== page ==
As she profiles the cats in her life, Coudert (Go Well: The Story of a House, 1974, etc.) gleans a raft of life lessons. No idle cat fancier, Coudert had amassed seven of them. She couldn't help but think that such neat and graceful animals, creatures without gods to truckle before, living in their own universes, were onto something. ``Something of worth about the art of living was to be learned from cats,'' she reckoned, something about ``living fully, handling restraints equably, thriving on relationships.'' Something, doubtless, about always landing on one's feet. So, at her home along the banks of the Raritan River in the hills of western New Jersey, Coudert took a long, hard look at each of her cats. There is Bitty, ``undeceivably alive by being in the world instead of walking through it,'' who taught her a thing or two about the benefits of unconditional love. The tormented and withdrawn Poppy allows Coudert to digress upon one of her favorite topics—the difficulties of one person changing another's self- defeating behavior. Socksie, with as tough a start in life as Poppy, chooses not to give up on the future and remains open to the friendship of a persistent person. And Sweet William, of gentle disposition and thunderously beautiful, has a self-awareness that brings Coudert's mind to the benefits of meditation, where the internal loops of rationalizations and justifications are broken, the defenseless self exposed for a moment. There is nothing particularly new here, or with the other three cats, but to put such musings in a feline context gives them a benign freshness. If at times Coudert's ministerings have a quaintly vapid air about them, at the very least they feel genuine: little homilies, tendered with best wishes. (24 b&w drawings by the author)

Pub Date: Oct. 10, 1996

ISBN: 0-446-51961-8

Page Count: 208

Publisher: N/A

Review Posted Online: May 20, 2010

Kirkus Reviews Issue: Sept. 1, 1996

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Stricter than, say, Bergen Evans or W3 ("disinterested" means impartial — period), Strunk is in the last analysis...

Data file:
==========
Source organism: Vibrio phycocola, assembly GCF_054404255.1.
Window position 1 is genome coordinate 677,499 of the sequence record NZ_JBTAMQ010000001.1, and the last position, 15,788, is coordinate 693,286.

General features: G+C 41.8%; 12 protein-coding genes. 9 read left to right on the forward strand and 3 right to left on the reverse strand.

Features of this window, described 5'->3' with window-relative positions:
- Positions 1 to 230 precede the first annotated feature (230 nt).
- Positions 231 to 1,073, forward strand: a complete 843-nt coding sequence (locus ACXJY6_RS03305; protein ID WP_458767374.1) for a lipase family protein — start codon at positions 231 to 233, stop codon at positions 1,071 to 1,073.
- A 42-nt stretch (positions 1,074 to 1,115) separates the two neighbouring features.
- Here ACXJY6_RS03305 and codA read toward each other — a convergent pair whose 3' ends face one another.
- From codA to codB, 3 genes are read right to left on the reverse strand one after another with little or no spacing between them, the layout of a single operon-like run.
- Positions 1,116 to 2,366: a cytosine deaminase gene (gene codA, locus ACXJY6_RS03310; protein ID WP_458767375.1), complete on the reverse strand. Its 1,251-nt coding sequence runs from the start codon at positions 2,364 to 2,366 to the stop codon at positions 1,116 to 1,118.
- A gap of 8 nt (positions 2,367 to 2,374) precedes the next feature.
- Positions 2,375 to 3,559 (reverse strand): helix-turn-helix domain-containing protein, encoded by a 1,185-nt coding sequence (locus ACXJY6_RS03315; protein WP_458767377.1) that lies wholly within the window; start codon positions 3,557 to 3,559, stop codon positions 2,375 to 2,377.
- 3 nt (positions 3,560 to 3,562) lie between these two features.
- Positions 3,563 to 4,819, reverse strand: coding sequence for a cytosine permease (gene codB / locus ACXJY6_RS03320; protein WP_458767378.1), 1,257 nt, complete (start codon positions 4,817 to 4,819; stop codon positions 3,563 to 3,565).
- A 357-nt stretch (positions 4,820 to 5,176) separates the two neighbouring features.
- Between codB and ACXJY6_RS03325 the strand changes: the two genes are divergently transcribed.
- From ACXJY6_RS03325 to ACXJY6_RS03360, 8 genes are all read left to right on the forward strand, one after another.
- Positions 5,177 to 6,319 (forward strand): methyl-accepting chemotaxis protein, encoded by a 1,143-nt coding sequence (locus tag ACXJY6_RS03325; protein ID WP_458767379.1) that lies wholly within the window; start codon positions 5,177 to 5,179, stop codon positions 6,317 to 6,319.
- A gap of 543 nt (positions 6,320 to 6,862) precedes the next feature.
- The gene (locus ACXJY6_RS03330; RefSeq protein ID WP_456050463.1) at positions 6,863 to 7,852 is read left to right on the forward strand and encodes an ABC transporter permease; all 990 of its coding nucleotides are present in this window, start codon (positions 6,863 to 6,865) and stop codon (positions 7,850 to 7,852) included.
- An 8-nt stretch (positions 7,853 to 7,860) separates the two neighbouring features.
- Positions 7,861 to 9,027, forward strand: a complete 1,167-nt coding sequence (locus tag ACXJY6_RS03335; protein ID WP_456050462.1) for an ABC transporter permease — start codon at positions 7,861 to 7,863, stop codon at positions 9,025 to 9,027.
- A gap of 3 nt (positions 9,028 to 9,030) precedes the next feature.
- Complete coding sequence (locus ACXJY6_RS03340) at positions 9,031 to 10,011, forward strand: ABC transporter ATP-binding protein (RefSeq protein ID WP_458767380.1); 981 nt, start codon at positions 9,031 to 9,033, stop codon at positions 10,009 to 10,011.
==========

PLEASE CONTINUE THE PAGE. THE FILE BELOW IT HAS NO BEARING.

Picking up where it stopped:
Privately published by Strunk of Cornell in 1918 and revised by his student E. B. White in 1959, that "little book" is back again with more White updatings.

Stricter than, say, Bergen Evans or W3 ("disinterested" means impartial — period), Strunk is in the last analysis (whoops — "A bankrupt expression") a unique guide (which means "without like or equal").

Pub Date: May 15, 1972

ISBN: 0205632645

Page Count: 105

Publisher: Macmillan

Review Posted Online: Oct. 28, 2011

Kirkus Reviews Issue: May 1, 1972

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From the national correspondent for PBS's MacNeil-Lehrer Newshour: a moving memoir of her youth in the Deep South and her role in desegregating the Univ. of Georgia. The eldest daughter of an army chaplain, Hunter-Gault was born in what she calls the ``first of many places that I would call `my place' ''—the small village of Due West, tucked away in a remote little corner of South Carolina. While her father served in Korea, Hunter-Gault and her mother moved first to Covington, Georgia, and then to Atlanta. In ``L.A.'' (lovely Atlanta), surrounded by her loving family and a close-knit black community, the author enjoyed a happy childhood participating in activities at church and at school, where her intellectual and leadership abilities soon were noticed by both faculty and peers. In high school, Hunter-Gault found herself studying the ``comic-strip character Brenda Starr as I might have studied a journalism textbook, had there been one.'' Determined to be a journalist, she applied to several colleges—all outside of Georgia, for ``to discourage the possibility that a black student would even think of applying to one of those white schools, the state provided money for black students'' to study out of state. Accepted at Michigan's Wayne State, the author was encouraged by local civil-rights leaders to apply, along with another classmate, to the Univ. of Georgia as well. Her application became a test of changing racial attitudes, as well as of the growing strength of the civil-rights movement in the South, and Gault became a national figure as she braved an onslaught of hostilities and harassment to become the first black woman to attend the university. A remarkably generous, fair-minded account of overcoming some of the biggest, and most intractable, obstacles ever deployed by southern racists. (Photographs—not seen.)

Pub Date: Nov. 1, 1992

ISBN: 0-374-17563-2

Page Count: 192

Publisher: Farrar, Straus and Giroux

Review Posted Online: May 20, 2010

Kirkus Reviews Issue: Sept. 1, 1992

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